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Rediff.com  » Sports » Sports Shorts: India should become sports-playing nation, says Tendulkar

Sports Shorts: India should become sports-playing nation, says Tendulkar

May 20, 2018 20:18 IST

A summary of sports events and persons who made news on Sunday

Sachin Tendulkar

IMAGE: Sachin Tendulkar appealed to adopt a sport and play in on a regular basis. Photograph: Hitesh Harisinghani/Rediff.com

Cricket icon Sachin Tendulkar on Sunday said that India is a sports-loving nation but the country should transform itself into a sports playing nation.

“I always mention that India should become a sports-playing nation. We are a sports-loving nation but we need that transformation where we start playing. Healthy competition is always good,” Tendulkar said after inaugurating the SMAAASH centre at Seawoods Grand Central Mall.

 

"Physical fitness and mental fitness combined together, makes a healthy man. I remember when I was a kid, my grandmother telling me health is wealth,” the master blaster added.

Later, while addressing the huge-number of crowd at the mall, the legendary batsman appealed them to adopt a sport and play in on a regular basis.

“It feels like to be back in the stadium,” Tendulkar said with the crowds chanting “Sachin-Sachin”.

“To lead an active lifestyle is really important. I just want to tell you that adopt some or the other sport and play regularly. It is going to keep you fit and healthy. Fit and healthy India will have more reasons to smile,” Tendulkar signed off.

India make disastrous start in Thomas and Uber Cup Final

India's young but depleted men and women's teams jeopardised their chances of qualifying for the knockout stage after suffering an identical 1-4 loss to France and Canada in the opening Group A match of the Thomas and Uber Cup Final.

The Indian men's team paid the price for not fielding world number 9 H S Prannoy and the doubles pair of Manu Attri and B Sumeeth Reddy, as the young and inexperienced team proved no match for their French counterparts, who were ranked lower.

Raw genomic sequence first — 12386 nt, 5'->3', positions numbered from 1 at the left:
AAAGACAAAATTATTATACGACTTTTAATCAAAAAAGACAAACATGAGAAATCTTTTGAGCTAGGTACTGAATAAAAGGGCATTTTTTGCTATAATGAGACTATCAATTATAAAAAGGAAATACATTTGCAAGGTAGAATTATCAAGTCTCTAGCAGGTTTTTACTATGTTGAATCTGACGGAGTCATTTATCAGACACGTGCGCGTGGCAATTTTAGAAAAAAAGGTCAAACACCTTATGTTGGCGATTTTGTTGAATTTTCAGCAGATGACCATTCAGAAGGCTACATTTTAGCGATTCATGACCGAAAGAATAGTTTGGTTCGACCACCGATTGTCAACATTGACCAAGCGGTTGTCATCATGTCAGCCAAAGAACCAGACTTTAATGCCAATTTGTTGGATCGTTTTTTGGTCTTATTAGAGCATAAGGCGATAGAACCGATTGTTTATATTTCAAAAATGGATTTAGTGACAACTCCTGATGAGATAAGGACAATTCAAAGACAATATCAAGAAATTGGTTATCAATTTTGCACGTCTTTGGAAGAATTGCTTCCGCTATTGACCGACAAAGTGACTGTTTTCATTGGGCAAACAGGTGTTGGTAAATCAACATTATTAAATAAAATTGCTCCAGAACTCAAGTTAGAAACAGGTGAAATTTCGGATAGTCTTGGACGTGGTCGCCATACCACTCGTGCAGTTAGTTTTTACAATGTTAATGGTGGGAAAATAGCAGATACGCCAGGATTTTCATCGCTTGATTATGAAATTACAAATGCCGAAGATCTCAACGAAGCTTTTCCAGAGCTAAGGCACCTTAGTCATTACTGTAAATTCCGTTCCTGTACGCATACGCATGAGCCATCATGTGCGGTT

World number 18 B Sai Praneeth gave India a positive start, defeating Brice Leverdez 21-7, 21-18 to take a 1-0 lead, but none of the other players could step up when it mattered.

In the second match, world number 38 Arjun MR and Ramchandran Shlok, who had recently reached the quarterfinals at Australia and Swiss Open, lost 13-21, 16-21 to Bastian Kersaudy and Julien Maio, ranked 47th.

Swiss Open champion Sameer Verma, ranked 21, was then handed the responsibility of bringing India back into the contest but he went down 18-21, 22-20, 18-21 to world number 43 Lucas Corvee in the second singles as France grabbed a 2-1 lead.

World number 70 Arun George and Sanyam Shukla then took the field in the second doubles match, but they were no match for 103 ranked Thom Gicquel and Ronan Labar, losing 10-21, 12-21 in a 28-minute match.

Young Lakshya Sen fought hard before losing 20-22, 21-19, 19-21 to Toma Junior Popov in the third singles.

India will face Australia on Monday.

In the Uber Cup, India is without the services of Olympic silver medallist P V Sindhu and the Commonwealth Games bronze medallist pair of Ashwini Ponnappa and N Sikki Reddy, and are heavily dependent on Saina Nehwal to guide the women's team, which had won bronze in the last two editions.

However, CWG gold medallist Saina went down 21-15, 16-21, 16-21 to Michelle Li in the first match, to hand over a 1-0 lead to Canada.

Young Vaishnavi Reddy Jakka then lost 11-21, 13-21 to Rachel Honderich as Canada grabbed a 2-0 advantage.

The doubles pair of Meghana Jakkampudi and Poorvisha S Ram, ranked 41, gave India a glimmer of hope as they beat Michelle Tong and Josephine Wu 21-19, 21-15 in 27 minutes, but Sri Krishna Priya Kudaravalli failed to get it across Brittney Tam, losing 11-21, 15-21, as Canada took an unassailable 3-1 lead.